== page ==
Blindspotting  (2018)

Blindspotting

Photo courtesy of Lionsgate

Review is from the 2018 Atlanta Film Festival 

Collin (Daveed Diggs) and Miles (Rafael Casal) have been friends since eleven years old, both having grown up on the tough streets of Oakland, CA. Collin is three days from finishing his parole, having spent time in prison for a felony. Collin lives in a halfway house run by an iron-fisted man who lives for catching anyone breaking the rules in the house. Collin and Miles work for a moving company, with Collin’s life complicated by the dispatcher, is his ex and love of his life, Val (Janina Gavankar). It is very evident that Collin is still in love with Val, but Val is cool to any advance that he makes.  

Blindspotting

Photo courtesy of Lions-gate

Miles is married to Ashley (Jasmine Cephas Jones), and they have a young son named Sean (Ziggy Baitinger). Miles enjoys spending time with Miles and his family, especially Sean, who is always playing with. Collin is just trying to keep his head down and get through his parole, but it’s complicated by the friends he hangs out with. When we first see Collin in Oakland, he is in a car with Miles and another buddy. Collin is in the back seat of a two-door tricked out car. Miles discovers that their friend that owns the car has not one but six guns in the car. Collin desperately wants out of the car, but his two friends would rather torture Collin by playing with the guns. Collin is saved with the car owner gets a Uber call and makes Collin and Miles get out of the car.  

Miles and Collin are best buds, making up rap songs as they walk through their neighborhood. Miles is a hot head and is always looking for a confrontation. Both men are known by their look; Miles wears a gold grill over his bottom teeth when he isn’t working. Collin has dreadlocks of which he is quite proud of. The lifelong friends obviously care about each other, but the question is will the reckless Miles get Collin into trouble before his parole is up? Collin is the level-headed of the two, and there is one significant difference between the two men; Collin is black, and Miles is white, and that could get Collin into trouble. If Miles starts something, it’s more than likely in this neighborhood that the police will, at the least, blame Collin for the trouble, and at the worst, kill him for it. 

Blindspotting

Photo courtesy of Lionsgate

David Diggs and Rafael Casal co-wrote the script and spent ten years trying to get this film made and man, oh, man, am I glad they got it made because it is a spectacular piece of filmmaking. The film covers a great many topics; how some friendships aren’t always good for both people, the growing problem of police too easily killing black men in the streets, and the gentrification of Collin’s and Miles neighborhood. It’s not lost on the two men that their jobs are the result of the hipsters moving into their community.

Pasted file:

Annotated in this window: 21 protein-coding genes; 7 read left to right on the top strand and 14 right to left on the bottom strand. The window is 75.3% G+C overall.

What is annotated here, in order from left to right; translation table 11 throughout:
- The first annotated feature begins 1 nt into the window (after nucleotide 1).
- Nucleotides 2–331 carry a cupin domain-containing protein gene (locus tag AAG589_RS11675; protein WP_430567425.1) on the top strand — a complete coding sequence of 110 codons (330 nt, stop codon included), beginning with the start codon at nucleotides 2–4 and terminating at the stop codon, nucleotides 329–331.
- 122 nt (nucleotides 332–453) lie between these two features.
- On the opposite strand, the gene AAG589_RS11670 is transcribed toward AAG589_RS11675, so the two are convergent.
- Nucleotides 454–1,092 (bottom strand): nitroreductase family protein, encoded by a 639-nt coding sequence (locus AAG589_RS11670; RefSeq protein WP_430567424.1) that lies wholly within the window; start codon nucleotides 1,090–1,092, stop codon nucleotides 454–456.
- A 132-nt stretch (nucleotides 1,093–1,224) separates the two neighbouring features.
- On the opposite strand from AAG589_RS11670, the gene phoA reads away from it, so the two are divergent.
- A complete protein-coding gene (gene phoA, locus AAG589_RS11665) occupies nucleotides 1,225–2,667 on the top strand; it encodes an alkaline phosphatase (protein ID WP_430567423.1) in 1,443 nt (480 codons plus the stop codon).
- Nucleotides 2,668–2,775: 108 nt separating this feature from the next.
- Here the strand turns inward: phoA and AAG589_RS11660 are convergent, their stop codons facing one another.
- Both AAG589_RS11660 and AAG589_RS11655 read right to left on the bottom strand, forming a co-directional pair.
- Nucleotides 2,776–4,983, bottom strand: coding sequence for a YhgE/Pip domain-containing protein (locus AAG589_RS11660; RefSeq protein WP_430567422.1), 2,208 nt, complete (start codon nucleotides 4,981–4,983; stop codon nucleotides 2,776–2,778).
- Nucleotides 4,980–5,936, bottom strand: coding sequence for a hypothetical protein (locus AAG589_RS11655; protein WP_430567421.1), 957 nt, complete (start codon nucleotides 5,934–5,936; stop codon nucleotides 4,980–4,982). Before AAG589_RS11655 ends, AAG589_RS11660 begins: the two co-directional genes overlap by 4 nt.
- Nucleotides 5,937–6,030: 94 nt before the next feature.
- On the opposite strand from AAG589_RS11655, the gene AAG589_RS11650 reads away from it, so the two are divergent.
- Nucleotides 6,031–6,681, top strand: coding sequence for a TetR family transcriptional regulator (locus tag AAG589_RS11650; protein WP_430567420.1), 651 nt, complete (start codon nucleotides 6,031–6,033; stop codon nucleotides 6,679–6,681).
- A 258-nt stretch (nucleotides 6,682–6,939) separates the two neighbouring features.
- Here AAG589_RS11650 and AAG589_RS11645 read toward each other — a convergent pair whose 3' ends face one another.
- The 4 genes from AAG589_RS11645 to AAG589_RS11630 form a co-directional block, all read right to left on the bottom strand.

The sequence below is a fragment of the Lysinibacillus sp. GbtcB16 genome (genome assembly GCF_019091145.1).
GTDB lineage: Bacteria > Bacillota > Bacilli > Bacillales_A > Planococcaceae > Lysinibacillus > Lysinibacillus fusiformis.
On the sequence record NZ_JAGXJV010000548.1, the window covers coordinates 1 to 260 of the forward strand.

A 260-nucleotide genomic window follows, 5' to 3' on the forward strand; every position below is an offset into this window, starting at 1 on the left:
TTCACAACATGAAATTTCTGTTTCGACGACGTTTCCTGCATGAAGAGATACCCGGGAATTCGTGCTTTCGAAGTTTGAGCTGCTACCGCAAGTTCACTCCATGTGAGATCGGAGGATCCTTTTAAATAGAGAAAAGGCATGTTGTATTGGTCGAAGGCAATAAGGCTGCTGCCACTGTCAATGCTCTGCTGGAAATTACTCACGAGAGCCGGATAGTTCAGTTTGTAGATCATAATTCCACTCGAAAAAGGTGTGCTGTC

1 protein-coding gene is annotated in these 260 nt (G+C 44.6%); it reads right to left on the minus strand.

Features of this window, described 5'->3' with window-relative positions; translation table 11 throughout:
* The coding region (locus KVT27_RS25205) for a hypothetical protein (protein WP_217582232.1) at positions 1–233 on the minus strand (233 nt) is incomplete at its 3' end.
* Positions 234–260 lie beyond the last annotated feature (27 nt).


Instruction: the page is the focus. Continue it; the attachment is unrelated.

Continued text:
Collin very earlier on in the film witnesses the killing of an unarmed black man by a police officer who shoots four bullets into the man as the man shouts “don’t shoot.’ Collin, as anyone would, is shaken to his core and throughout the film, he has flashbacks to the shooting, raising his paranoia.  

Blindspotting

Photo courtesy of Lions-gate

Daveed Diggs, who played Jefferson on Broadway in Hamilton, is impressive as the moody Collin. There is a moment near the end of the film that he takes over the movie and just blows you away. Diggs has star power, and it shows throughout the film. There is excellent chemistry between Diggs and Casel, especially in the scenes where they rap together. The best scenes in the movie are the ones with Diggs and Janina Gavankar who plays the love interest of Collin. Their scenes are moving as Diggs plays the man who made a mistake and Gavankar is the woman who isn’t ready to forgive him for that mistake. 

Blindspotting is a film that tackles today’s issues with heart and soul. Funny at times and equally moving, the film touches on a number of aspects of modern life in an urban city that is trying to define itself.   My Rating: Full Price 

My movie rating system from Best to Worst:  1). I Would Pay to See it Again  2). Full Price  3). Bargain Matinee  4). Cable  5). You Would Have to Pay Me to See it Again

Blindspotting Info

www.atlantafilmfestival.com

For more of Mike’s reviews and interviews click here

 

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